unbalanced RCA cables. The Level control needs to be adjusted to match the Line Level Sensitivity (this is the amount of voltage the radio/CD player RCA’s
provide. Example: If the radio/CD player Line Level Sensitivity is 4 volts, adjust the amp Level control to 4 volts.

The Level control needs to be adjusted to match the Line Level Sensitivity?
What does this mean exactly?

edit:
source
No they are not the same. EX/-L sedan doesn't have premium audio, even the navigation one doesn't.

Stock radio has internal amp outputting 4 channels, and the front channels have parallel wiring for tweeter with a cap and a woofer in doors. Speakers are Pioneer. It does NOT have any other output. It is also heavily equalized at the output section (+/- 5dB at some points), and a sharp drop off below 60Hz. This radio does not have remote wire output.

Premium (EX/-L coupe, Si's) radio has low voltage (3.325V at level 40) balanced output behind the radio. It has a dedicated subwoofer output channel on the extra 8-pin harness. Also It has outboard amplifier and the crossover is integrated to that amp. Equalization (still very heavy) is also done at the amplifier, but the output at the radio is totally flat (verified to within +/- 1dB). So there are 7 output channels at the amplifier, while only 5 channels on the input. Speakers are Foster. This radio has a remote wire output.
The quickest way without using fancy audio measuring equipment which does exist,turn your gain and any bass boost completely off and turn your HU to max slowly raise the gain on your amp until it begins to distort them back it to the point of distortion.old school trick but its the fastest way like I said without measuring.

Sent from my HTC6435LVW using AutoGuide.Com Free App
 

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The quickest way without using fancy audio measuring equipment which does exist,turn your gain and any bass boost completely off and turn your HU to max slowly raise the gain on your amp until it begins to distort them back it to the point of distortion.old school trick but its the fastest way like I said without measuring.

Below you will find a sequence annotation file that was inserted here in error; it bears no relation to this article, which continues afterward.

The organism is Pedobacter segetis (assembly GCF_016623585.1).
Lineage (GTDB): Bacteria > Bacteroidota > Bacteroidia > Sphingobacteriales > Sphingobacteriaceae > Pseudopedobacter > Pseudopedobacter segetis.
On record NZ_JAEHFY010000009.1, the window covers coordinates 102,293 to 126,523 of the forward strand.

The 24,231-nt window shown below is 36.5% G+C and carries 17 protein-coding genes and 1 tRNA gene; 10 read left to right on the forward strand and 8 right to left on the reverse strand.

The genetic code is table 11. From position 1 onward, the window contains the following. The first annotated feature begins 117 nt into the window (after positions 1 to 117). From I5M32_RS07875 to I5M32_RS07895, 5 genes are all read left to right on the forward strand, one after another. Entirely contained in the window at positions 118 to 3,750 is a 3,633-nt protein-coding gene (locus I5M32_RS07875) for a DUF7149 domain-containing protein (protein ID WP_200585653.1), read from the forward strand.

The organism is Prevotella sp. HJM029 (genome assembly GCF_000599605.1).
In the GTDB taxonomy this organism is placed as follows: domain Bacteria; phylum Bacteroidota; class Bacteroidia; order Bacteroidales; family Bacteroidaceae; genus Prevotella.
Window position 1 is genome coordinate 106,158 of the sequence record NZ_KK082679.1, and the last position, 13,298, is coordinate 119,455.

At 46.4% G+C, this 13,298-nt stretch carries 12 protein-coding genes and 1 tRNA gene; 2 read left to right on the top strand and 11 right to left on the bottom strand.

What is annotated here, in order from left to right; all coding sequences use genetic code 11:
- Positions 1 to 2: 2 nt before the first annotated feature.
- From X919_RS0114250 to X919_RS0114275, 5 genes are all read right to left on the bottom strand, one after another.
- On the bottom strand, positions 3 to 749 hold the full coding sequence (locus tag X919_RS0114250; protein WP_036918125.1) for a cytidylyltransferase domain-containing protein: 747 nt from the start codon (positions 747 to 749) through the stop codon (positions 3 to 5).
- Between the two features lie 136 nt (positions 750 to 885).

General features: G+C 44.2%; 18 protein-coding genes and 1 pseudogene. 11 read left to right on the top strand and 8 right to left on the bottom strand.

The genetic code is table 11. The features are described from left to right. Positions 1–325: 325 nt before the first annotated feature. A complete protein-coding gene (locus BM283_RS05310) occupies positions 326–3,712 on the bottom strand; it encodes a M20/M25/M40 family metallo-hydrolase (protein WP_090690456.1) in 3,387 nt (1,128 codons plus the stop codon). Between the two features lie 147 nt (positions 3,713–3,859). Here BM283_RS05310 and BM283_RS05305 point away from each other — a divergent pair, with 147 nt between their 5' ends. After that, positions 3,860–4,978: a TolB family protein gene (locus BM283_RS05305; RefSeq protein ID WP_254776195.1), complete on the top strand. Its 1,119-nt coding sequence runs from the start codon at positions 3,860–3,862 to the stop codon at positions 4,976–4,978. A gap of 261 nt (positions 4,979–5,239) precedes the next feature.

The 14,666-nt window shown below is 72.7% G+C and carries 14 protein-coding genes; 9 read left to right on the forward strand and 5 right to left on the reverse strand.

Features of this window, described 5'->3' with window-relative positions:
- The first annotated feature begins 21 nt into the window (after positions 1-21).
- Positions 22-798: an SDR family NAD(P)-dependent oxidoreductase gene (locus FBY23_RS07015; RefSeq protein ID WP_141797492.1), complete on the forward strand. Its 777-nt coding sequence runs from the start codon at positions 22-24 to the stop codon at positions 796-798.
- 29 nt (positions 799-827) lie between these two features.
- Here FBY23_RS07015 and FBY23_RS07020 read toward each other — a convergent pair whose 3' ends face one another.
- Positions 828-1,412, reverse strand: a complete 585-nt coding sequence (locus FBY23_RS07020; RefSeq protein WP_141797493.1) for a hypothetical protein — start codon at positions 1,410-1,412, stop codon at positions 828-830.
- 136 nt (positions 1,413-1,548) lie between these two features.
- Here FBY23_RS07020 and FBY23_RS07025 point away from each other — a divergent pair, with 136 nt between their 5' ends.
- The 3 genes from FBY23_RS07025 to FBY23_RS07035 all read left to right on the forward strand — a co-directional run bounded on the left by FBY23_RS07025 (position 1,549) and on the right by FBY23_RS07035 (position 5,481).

Sent from my HTC6435LVW using AutoGuide.Com Free App
I did the same as EffBee mention back in the days and still as effective today.

Also, to those who doesnt have prem audio (amp) which means the the remote wires isnt connected but the harness and HU is still the same. There should still be a pin for you to use a remote wire.
 

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I recently installed an audio processor as well as 5 channel amp in my Civic, and the processor receives the hi level input directly from the stock stereo. So to determine the volume required to input to the audio processor, I brought home from work an oscilliscope, and played a 1khz test tone through the CD player, and measured the sine wave at the input to the audio processor, and I found that at volume position 25 on the factory stereo with the bass and treble set to flat , that is the volume where there is no clipping of the sine wave. At position 26 it would start to graduallly clip. So I leave my factory stereo set at volume setting of 25 all the time, and use the volume control from the audio processor to control the overall volume of the stereo.
I am not sure if that is what you were looking for, but its handy to know for anyone using their hi level output from their stock stereo for a non distorted input to your amplifier .